Once she recovered from her wound, the medical team noted from her blood tests that she suffered from a blood disease and needed a bone marrow transplant. The Israeli government reached the child's relatives in Syria and brought back blood samples from several family members. Her brother was a perfect match and was brought from Syria to Rambam for two weeks.
        At the farewell party, her mother said, "I would lie if I said that I expected the kind of humanity I discovered here. I am grateful for your care and sensitivity; may God protect you. And we will always remember what you did for us."  (Jerusalem Post)
  • The Jewish Olympians among Hitler's Victims - Matt Lebovic
    Gymnast Judikje "Jud" Simons from the Netherlands and boxer Victor "Young" Perez of France were among several dozen Jewish Olympians and world champions murdered during the Holocaust, along with most of their spouses and children. At the 1936 "Nazi Olympics" in Berlin, at least 13 Jewish athletes from several countries earned medals. Agnes Grunwald-Spier's 2016 book, Who Betrayed the Jews? includes information on 30 Jewish Olympians killed in the Holocaust, some of whom gave up their freedom to share the fate of loved ones.
        Renowned skier Bronislaw Czech represented Poland in three Olympic Games. At age 32, he was arrested by the Nazis and sent to Auschwitz. There, he was offered freedom in exchange for training German youth in skiing, but refused and died in Auschwitz.
        According to Grunwald-Spier, the 30 murdered Jewish Olympians in her book "were all successful sportspeople who had been proud to represent their country. Their country had been proud to bask in their glory. However, when the Nazis were implementing the Final Solution, that was of no significance and they were mowed down like all the other Jews of Europe."  (Times of Israel)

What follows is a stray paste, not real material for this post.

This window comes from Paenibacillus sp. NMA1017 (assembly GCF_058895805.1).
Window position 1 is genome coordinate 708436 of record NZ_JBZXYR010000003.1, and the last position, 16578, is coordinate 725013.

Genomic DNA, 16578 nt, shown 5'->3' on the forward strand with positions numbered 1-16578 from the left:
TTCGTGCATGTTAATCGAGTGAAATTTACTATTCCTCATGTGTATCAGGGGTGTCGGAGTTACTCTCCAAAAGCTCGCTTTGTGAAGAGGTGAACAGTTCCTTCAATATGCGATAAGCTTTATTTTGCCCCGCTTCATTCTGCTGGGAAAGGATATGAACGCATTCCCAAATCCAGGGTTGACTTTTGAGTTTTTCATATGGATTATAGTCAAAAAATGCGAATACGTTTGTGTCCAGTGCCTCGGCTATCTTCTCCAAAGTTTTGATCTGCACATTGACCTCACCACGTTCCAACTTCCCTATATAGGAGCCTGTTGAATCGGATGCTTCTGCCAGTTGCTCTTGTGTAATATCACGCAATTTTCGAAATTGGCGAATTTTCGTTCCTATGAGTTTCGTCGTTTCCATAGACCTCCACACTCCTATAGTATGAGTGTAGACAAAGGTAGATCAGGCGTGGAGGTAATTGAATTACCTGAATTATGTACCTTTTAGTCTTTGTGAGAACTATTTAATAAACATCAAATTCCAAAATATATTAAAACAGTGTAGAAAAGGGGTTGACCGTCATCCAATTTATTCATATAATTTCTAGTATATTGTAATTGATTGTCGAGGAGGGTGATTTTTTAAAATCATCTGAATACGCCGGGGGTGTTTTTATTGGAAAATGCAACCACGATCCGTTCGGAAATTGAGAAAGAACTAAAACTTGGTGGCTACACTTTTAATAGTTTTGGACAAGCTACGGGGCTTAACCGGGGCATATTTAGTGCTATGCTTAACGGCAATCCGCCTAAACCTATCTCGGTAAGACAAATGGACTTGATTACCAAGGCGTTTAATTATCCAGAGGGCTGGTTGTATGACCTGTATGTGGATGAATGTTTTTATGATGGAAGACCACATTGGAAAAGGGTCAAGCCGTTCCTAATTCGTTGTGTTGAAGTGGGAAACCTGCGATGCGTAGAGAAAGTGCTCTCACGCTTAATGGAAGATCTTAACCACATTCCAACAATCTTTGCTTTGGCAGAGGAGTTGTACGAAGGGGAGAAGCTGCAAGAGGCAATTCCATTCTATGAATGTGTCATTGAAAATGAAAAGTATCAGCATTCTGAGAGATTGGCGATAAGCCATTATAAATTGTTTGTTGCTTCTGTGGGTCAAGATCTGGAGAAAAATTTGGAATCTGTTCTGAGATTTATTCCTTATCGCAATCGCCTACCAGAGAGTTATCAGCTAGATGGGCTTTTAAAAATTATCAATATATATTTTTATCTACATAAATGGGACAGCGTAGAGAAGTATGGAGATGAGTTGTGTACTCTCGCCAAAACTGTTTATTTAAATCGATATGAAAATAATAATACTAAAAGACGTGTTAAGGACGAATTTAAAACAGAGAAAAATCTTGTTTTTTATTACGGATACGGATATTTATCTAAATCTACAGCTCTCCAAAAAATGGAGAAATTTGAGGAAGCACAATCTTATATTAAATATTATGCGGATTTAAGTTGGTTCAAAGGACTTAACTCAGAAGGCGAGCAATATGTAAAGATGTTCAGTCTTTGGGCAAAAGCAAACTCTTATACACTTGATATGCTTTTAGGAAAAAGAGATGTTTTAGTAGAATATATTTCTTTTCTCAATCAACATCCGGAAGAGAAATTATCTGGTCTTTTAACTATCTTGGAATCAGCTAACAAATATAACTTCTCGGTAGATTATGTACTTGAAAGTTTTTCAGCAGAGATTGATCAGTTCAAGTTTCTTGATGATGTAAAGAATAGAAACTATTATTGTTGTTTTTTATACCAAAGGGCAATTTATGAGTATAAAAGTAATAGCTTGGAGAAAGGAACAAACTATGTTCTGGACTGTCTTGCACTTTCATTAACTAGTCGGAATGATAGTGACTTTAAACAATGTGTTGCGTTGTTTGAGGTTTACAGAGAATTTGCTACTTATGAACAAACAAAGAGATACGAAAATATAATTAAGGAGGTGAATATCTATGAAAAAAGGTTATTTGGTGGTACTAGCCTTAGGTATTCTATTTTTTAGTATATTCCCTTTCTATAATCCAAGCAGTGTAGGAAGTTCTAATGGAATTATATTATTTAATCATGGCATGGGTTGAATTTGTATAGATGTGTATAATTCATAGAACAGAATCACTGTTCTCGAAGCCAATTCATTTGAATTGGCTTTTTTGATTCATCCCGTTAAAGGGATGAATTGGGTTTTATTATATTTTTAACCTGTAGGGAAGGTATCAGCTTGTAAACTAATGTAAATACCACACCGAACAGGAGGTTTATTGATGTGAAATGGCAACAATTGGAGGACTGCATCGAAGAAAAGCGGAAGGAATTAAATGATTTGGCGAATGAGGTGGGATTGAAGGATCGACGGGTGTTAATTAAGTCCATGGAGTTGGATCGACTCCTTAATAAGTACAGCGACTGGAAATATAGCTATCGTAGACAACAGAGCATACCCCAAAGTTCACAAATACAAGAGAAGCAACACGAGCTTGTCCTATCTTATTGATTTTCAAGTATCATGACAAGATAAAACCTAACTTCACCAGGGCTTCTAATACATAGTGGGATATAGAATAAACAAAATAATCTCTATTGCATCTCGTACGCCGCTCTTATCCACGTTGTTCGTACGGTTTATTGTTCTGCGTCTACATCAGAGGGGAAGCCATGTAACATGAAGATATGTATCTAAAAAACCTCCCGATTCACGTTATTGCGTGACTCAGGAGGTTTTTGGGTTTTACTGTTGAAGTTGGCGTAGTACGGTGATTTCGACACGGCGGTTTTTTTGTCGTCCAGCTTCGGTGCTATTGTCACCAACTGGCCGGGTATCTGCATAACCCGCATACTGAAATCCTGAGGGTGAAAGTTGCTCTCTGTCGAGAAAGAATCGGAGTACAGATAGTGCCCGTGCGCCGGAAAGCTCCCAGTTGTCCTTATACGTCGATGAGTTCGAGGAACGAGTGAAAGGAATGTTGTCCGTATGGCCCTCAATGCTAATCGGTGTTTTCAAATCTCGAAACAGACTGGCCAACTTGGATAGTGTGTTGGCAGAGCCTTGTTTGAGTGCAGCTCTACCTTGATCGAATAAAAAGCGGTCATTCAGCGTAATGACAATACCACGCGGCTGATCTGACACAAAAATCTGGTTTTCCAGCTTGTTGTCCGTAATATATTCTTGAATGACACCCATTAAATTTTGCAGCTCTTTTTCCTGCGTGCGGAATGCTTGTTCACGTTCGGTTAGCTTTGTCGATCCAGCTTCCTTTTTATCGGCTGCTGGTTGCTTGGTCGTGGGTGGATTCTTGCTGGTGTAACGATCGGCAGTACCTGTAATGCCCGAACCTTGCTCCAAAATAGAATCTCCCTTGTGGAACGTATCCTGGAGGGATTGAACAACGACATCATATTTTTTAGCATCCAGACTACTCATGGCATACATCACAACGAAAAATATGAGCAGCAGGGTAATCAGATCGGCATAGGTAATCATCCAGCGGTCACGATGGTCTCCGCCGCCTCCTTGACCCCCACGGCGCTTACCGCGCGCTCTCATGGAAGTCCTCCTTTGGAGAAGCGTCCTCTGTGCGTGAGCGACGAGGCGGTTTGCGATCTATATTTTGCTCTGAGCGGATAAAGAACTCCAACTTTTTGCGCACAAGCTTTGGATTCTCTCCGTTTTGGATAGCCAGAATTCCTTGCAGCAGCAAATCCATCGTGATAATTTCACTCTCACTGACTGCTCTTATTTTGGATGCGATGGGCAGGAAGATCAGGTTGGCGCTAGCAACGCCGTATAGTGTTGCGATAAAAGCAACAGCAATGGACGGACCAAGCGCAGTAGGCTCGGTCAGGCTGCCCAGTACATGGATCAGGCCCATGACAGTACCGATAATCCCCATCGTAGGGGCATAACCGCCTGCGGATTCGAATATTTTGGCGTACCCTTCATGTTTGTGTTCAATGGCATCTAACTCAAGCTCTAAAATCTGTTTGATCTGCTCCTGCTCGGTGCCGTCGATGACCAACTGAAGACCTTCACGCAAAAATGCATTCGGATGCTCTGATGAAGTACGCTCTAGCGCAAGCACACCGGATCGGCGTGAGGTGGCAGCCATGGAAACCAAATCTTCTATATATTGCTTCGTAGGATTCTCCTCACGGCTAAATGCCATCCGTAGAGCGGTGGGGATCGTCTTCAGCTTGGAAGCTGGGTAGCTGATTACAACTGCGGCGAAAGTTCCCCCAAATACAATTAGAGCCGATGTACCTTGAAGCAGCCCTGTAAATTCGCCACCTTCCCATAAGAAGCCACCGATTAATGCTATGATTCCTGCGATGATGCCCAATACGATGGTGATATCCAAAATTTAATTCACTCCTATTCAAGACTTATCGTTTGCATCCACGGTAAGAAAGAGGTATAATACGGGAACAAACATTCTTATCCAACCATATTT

• ReWalk Inventor Introduces Standing Wheelchair - Abigail Klein Leichman
    Amit Goffer, inventor of the ReWalk robotic exoskeleton that allows paraplegics to stand, walk and even navigate steps, cannot use his own device because he is a quadriplegic, paralyzed from the neck down following an accident in 1997. But last summer he was finally able to leave home in an upright position, riding his most recent invention, the UPnRIDE mobility device. UPnRIDE "provides users with full, safe, functional mobility in an upright position in practically any urban environment, both indoors and outdoors," said Oren Tamari, CEO of UPnRIDE Robotics, based in Israel. A standing position provides exercise for paralyzed limbs and alleviates many health problems associated with long-term wheelchair use. (Israel21c)

King of Morocco: Can Anyone of Sound Mind Believe that the Reward for Jihad Could Be Some Virgins in Paradise? (MEMRI TV)

Mohammed VI, the King of Morocco, said on Aug. 20:

  • "We strongly condemn the killing of innocent people. We believe that the killing of a monk is prohibited by the shari'a, and that killing him in a church is an unforgivable act of stupidity, because he is a human being and a cleric, even if he is not a Muslim. Islam has instructed us to be good to the People of the Book. Allah said: 'We make no distinction between any of His messengers.'"
  • "The terrorists who operate in the name of Islam are not Muslims. They have nothing to do with Islam, and jump on the bandwagon in order to justify their crimes and stupid acts. They are people who have been led astray, and they are destined to dwell in Hell for all eternity. Led by their ignorance, they believe that what they do constitutes Jihad. When was Jihad ever about the killing of innocent people?"
  • "People who call for killing and aggression, who unjustly accuse people of heresy, and who interpret the Quran and the Sunna in a manner befitting their goals are attributing lies to Allah and His Messenger. This is the true heresy....Can anyone of sound mind believe that the reward for Jihad could be some virgins in Paradise?"
  • "The history of humanity is the best proof that it is impossible to achieve progress in any society suffering from extremism and hatred, because these are the main causes for the loss of security and stability. Human history abounds with successful examples, showing that cooperation and coexistence between religions give rise to open and modern societies, ruled by love, harmony, comfort, and prosperity."